And that's where we are 100 days into 2014. My hope is that the next update will see the 'weight' and 'books' goals back on track, the 'maintenance' and 'computer' goals done, and everything else well in hand. I'm not sure how realistic that really is.

Scarves, Jelly Babies, and a Robot Dog!

So, April is the month of the Fourth Doctor, the longest-serving incarnation of the Time Lord, and consistently the one voted the best. Tom Baker is also the first Doctor I remember, although I'm a little confused by that - he regenerated out of the post in 1981, which was back when I was all of five. Which means either they are my oldest memories, or I saw some repeats later that has slipped into place into my memory, or perhaps my mind is just inventing things to fill in some gaps? It's a mystery.

This month's short story is "The Roots of Evil", by Philip Reeve, and it's very good - easily the best of the four to date. It features the Doctor arriving in a living space station, part of a terraforming device, where the inhabitants promptly capture him and prepare him for execution for his great misdeeds in the past. The only problem is that he can't remember any such misdeeds, for a reason that becomes obvious when it is mentioned that his face isn't as the ancients depicted...

Anyway, the story is pretty simple from there, with the revelation being largely expected (although there's one question I'm not going to answer... Who?). But it's quite amusing, especially the Doctor's line about gravel pits, and also his reaction to his future self's wardrobe choices. I'm very glad to be able to recommend this one, as the anthology had been a bit weak to date.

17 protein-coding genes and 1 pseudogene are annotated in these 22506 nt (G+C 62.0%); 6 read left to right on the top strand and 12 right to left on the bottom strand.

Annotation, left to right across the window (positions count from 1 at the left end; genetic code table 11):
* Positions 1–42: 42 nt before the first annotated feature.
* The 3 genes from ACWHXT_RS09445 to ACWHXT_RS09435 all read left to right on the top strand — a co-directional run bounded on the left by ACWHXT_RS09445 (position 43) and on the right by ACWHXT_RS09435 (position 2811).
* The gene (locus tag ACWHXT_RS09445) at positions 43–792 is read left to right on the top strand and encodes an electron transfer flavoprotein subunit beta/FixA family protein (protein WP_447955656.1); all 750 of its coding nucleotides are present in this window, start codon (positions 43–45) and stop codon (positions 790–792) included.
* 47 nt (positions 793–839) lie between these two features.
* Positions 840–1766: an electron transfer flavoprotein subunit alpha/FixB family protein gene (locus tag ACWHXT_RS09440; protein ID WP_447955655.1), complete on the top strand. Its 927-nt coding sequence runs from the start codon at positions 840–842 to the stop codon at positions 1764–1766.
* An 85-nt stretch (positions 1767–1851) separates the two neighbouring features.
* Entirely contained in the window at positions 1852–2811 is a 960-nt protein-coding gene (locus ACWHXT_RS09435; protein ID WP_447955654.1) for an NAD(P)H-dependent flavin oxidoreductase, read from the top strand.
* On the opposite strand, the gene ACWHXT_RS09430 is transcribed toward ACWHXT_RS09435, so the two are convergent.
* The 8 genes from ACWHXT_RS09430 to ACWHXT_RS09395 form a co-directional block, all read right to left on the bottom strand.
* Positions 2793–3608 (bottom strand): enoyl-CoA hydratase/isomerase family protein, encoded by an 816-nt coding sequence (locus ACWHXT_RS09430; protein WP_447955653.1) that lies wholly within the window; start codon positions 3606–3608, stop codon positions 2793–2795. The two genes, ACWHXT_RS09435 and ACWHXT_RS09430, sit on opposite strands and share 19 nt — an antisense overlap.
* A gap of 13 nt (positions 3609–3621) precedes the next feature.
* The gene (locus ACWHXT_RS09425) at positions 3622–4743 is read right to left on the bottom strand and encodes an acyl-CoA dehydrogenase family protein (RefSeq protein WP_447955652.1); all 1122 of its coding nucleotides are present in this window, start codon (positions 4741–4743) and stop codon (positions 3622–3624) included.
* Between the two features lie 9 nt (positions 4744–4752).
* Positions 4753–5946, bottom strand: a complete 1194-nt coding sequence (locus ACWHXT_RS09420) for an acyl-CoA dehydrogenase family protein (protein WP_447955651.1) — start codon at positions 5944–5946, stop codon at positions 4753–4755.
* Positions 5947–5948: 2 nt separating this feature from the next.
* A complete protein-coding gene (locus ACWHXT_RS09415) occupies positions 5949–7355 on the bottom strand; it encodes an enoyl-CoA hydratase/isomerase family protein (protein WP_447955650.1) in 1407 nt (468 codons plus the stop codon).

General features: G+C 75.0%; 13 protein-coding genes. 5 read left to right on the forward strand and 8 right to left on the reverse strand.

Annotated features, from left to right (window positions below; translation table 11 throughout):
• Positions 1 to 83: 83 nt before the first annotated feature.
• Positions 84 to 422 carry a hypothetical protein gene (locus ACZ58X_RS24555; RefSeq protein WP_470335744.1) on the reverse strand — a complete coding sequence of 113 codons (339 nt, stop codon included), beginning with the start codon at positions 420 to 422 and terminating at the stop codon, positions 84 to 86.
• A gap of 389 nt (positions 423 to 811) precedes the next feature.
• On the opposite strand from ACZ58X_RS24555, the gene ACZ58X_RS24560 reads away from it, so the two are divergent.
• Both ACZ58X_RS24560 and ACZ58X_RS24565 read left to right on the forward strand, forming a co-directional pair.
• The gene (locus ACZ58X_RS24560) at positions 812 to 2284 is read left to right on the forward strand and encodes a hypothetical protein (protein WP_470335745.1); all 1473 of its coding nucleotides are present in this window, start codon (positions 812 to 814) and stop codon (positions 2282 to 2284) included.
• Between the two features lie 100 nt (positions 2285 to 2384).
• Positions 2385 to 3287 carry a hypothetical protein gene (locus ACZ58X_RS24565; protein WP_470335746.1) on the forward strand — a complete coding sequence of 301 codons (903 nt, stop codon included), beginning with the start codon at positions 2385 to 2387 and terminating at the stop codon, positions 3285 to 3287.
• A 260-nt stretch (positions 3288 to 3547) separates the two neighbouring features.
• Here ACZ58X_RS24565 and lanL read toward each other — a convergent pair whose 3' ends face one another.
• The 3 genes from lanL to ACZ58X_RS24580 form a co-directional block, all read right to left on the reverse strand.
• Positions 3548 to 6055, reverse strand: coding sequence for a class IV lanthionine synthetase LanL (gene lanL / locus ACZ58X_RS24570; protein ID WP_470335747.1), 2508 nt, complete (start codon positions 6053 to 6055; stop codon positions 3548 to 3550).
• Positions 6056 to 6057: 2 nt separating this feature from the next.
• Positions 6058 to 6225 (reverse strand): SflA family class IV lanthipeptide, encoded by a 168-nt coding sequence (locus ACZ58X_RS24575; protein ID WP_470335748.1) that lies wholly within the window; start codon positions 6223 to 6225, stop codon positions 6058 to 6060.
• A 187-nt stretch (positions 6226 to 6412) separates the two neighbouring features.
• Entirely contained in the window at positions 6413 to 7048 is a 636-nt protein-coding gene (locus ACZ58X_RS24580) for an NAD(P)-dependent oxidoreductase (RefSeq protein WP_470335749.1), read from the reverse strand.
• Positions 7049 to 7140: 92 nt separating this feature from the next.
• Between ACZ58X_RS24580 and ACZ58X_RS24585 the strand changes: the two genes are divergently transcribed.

The novel is "Festival of Death" by Jonathan Norris. This one features Romana (II, I think), K-9, and the Doctor. And, again, the story nicely captures this Doctor's quirks - he notes that he's usually captured and put in a cell some time in the first 22 minutes after arriving in a new place, he runs out of Jelly Babies (horror!), and on and so forth.

Curiously, this one also has a complex, timey-wimey plot, featuring the Doctor crossing over his own time-stream (although, this time, only this same incarnation). It takes a bit of unpicking, which is no bad thing. There is one thing that I don't think quite works, but that's not bad for such a complex storyline.

And, in both cases, it definitely felt like a Fourth Doctor story - in the same way that the Third Doctor stories captured the distinctive 'voice' of their incarnation, so too did this one capture Baker's unique mannerisms. So, yay!

Next month is the month of 'my' Doctor. I definitely watched "The Five Doctors" live, and remember distinctly the excitement around the regeneration to the Sixth, so this is most definitely where I came in. But the big question is: does my Doctor still hold up?

Give you joy of your flag, Jack

Having finished the "Wheel of Time", my next book was "Blue at the Mizzen", the last complete Aubrey/Maturin novel by Patrick O'Brian. (There is one more, incomplete, book which I shall read next month, but there's very little to that.) And so, twenty months after it began, my adventure on Jack's ocean comes to an end.

The series began at a nice, clean threshold - Lieutenant Jack Aubrey is promoted to "Master and Commander", and thus given his first command. In the first chapter he also makes the acquaintance of a fellow music-lover, an Irish doctor named Maturin. And so it begins.

The series then follows the ups and downs of these two fast friends across the years, as they serve in Britain's wars against Napoleon's France, against the US in the War of 1812, and, in the last volume, in the post-war period after Waterloo.